Sudeten German

Sudeten German

Sudeten Germans, name coinedby F. Jesser in 1902 for the German-speaking population in Bohemia and Moravia (including Moravian Silesia, later also called “Sudeten Silesia”) within Austria-Hungary; replaced the collective term “Germans in Bohemia, Moravia and Silesia” used in the 19th century. The term Sudeten nationalized at first slowly and then in connection with one that the German minority by the Treaty of Saint-Germain-en-Laye (Paris suburb treaties had become collectively citizens of the newly formed Czechoslovak Republic (Czechoslovakia)) (1919: 3, 3 million, 1935: around 3.1 million). Since the term now stood for a “national minority,” it gained increasing political significance.

History: The settlement of the area, generally known as »Sudetenland« since the 1930s, began with the German settlement in the east in the 12th-14th centuries. Century takes place: The Baiern settled in the south and west, the Upper Saxons in the north, the Silesians in the east. The share of the Sudeten Germans in the economic and cultural development of the Bohemian-Moravian region was significant until the 20th century. The Sudeten Germans had a common affiliation with Austria (there also German Bohemia, German Moravia or Austrian Silesians called) and the close coexistence with the Czechs (in the »Sudetenland« 1919: around 200,000, 1930: around 700,000, 1939: around 320,000) as well as the cultural influence of Prague shaped a lot in common. Although the majority of the Sudeten Germans tolerated the new state in the 1920s, the Prague government did not succeed in integrating them, especially since the Sudeten Germans felt they were disadvantaged in various areas. B. Language regulation, school system, fewer government contracts to the Sudeten German industry. They only developed a politically effective sense of community under the impression of the global economic crisis in the 1930s. From 1933 the (later) Sudeten German Party claimed to represent the Sudeten Germans politically. A. Hitler instrumentalized the nationality problems in 1938 in order to force the separation of the area from the ČSR during the Sudeten crisis(Munich Agreement; 78% of which later became Reichsgau Sudetenland). In violation of international law, almost all of the Sudeten Germans were expelled from the Czechoslovak Republic and in some cases brutally on the basis of the presidential decrees (Beneš decrees) and the Potsdam Agreement between May 1945 and November 1946 (including the Aussig massacre, July 31, 1945, » Brno Death March “). With regard to the victims of displacement, often given as around 250,000 for the Sudeten Germans, different, mostly minor and highly relativized statements are made in recent research.

Despite the expulsion, officially known as “transfer” or “deportation”, or “Odzun” in Czech, the Sudeten Germans were fundamentally ready for reconciliation (Charter of German expellees, 1950; expellees). The German-Czechoslovak Neighborhood Treaty of February 27, 1992 and the German-Czech Declaration of January 21, 1997 do not provide a clear answer to the question of reimbursement and property, since each government remains committed to its legal system and respects that the other side is another Represents legal opinion. On the basis of European legal thinking, the Sudetendeutsche Landsmannschaft demands the right of home and return as well as the withdrawal of the »Beneš decrees«. In Austria, too, their withdrawal was repeatedly demanded as a prerequisite for the Czech Republic’s admission to the EU (on May 1, 2004).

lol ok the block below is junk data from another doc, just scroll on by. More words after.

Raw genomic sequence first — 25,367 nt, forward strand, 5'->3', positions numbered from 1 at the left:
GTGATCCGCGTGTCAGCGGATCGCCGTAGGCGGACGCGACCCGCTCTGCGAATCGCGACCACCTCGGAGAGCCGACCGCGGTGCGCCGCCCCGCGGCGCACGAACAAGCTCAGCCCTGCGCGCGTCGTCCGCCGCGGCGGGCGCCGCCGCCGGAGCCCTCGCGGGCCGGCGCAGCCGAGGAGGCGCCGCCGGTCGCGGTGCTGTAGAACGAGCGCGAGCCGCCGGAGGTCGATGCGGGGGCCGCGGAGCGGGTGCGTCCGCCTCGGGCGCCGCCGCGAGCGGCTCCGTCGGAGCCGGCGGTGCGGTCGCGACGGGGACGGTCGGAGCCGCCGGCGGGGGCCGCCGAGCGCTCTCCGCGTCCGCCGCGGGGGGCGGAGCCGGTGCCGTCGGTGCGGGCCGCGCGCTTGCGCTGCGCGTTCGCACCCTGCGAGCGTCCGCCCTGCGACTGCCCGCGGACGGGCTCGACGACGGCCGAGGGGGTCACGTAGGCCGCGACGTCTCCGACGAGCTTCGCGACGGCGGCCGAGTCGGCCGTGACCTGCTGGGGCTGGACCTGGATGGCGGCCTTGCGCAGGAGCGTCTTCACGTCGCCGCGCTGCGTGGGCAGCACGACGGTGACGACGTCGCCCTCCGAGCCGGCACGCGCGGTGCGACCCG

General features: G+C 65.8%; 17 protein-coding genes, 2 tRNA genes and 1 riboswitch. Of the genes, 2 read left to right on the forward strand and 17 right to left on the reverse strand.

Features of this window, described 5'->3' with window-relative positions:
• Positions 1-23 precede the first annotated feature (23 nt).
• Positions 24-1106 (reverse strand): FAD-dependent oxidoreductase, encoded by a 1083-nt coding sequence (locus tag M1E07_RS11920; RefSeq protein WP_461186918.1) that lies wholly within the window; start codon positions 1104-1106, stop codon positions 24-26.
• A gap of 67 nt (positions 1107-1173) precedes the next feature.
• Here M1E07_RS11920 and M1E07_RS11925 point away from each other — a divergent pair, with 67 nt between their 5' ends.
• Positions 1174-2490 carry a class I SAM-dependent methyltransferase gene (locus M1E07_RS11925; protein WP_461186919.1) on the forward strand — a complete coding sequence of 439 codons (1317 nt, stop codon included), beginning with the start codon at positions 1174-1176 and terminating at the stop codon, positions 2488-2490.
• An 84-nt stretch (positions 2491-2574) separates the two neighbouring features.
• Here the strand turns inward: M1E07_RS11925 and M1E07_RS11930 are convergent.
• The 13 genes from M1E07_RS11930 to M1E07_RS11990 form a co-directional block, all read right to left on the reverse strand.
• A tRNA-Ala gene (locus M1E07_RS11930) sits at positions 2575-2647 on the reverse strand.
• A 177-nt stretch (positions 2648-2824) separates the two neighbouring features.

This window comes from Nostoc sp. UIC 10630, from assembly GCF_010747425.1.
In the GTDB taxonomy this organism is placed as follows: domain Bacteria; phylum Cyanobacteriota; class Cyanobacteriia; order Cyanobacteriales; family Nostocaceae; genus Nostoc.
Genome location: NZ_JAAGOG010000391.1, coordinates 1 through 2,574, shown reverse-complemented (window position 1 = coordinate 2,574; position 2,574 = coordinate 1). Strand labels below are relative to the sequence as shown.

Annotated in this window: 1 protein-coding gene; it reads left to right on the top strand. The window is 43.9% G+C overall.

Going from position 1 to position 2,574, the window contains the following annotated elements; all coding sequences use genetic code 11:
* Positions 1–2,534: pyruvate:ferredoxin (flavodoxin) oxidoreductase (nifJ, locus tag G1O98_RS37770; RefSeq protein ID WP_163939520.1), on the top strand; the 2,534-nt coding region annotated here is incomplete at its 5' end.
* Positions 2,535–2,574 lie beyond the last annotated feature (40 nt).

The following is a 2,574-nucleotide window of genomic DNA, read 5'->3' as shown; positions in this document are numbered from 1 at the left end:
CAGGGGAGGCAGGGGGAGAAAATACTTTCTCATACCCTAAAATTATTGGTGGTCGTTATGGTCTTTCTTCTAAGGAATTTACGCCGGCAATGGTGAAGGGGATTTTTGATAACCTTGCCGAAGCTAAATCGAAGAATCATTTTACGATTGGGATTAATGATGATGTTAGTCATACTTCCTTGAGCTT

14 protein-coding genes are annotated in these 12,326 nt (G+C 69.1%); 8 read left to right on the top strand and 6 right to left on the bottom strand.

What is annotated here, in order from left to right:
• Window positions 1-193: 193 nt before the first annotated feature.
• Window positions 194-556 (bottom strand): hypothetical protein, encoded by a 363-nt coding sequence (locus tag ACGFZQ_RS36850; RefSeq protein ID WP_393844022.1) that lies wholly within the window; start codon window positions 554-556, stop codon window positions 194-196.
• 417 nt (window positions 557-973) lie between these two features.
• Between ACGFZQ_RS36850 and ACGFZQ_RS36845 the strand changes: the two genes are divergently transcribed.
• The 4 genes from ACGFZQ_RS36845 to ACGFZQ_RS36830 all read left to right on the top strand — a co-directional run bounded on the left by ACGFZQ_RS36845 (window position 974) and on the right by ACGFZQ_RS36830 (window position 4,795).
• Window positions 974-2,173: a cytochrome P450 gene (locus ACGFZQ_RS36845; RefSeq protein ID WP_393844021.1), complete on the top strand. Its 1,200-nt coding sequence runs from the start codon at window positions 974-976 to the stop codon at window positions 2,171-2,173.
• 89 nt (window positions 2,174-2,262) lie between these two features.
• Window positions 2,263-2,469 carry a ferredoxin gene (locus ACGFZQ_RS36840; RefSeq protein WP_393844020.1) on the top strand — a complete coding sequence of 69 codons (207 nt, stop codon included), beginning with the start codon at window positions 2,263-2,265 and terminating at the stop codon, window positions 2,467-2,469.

Sudeten German Party

According to Directoryaah, Sudeten German Party, abbreviation SdP, former party in Czechoslovakia, was founded on October 1, 1933 by K. Henlein as “Sudeten German Home Front”, renamed SdP in April 1935; regarded itself as a gathering movement for all Sudeten Germans, became materially and politically dependent on German National Socialism. Its supporters were recruited from the Sudeten German Gymnastics Association, the Comradeship Association, the German National Socialist Workers’ Party (DNSAP; self-dissolution on October 4, 1933) and the German National Party (DNP). The party demanded v. a. to counteract their ban by the Czechoslovak state, autonomy for the Sudeten Germans. In May 1935 she won 44 of 66 seats (granted to the German-speaking minority) in the elections to the National Assembly with 15.2% of all votes. In 1937/38 the SdP went beyond its demands for autonomy and demanded the “connection” of the Sudeten German settlement areas to the German Reich. Although conservative national currents were also represented in the party, Especially under the influence of the “Aufbruchkreis”, National Socialist ideas emerged. Submitted in November 1937 Henlein himself and his party to the will of Hitler and his directives. During the “Sudeten Crisis” (1938) the SdP (meanwhile 1.3 million members) was only one of Hitler’s instruments. After the incorporation of the Sudetenland by the German Reich in 1938 (Munich Agreement), the SdP was transferred to the NSDAP.

German Confederation

German Confederation, the amalgamation of the individual German states into a confederation of states founded at the Congress of Vienna (1814/15) by the Federal Act of June 8, 1815.

The German Confederation also included Denmark for Holstein and Lauenburg, Great Britain for Hanover and the Netherlands for Luxembourg and Limburg, Prussia and Austria only with the areas that had belonged to the Holy Roman Empireuntil 1806. The only federal body was the Federal Assembly.

The German Confederation broke up in 1866 (German War) because of the Austrian-Prussian conflict (German history).

Sudeten German

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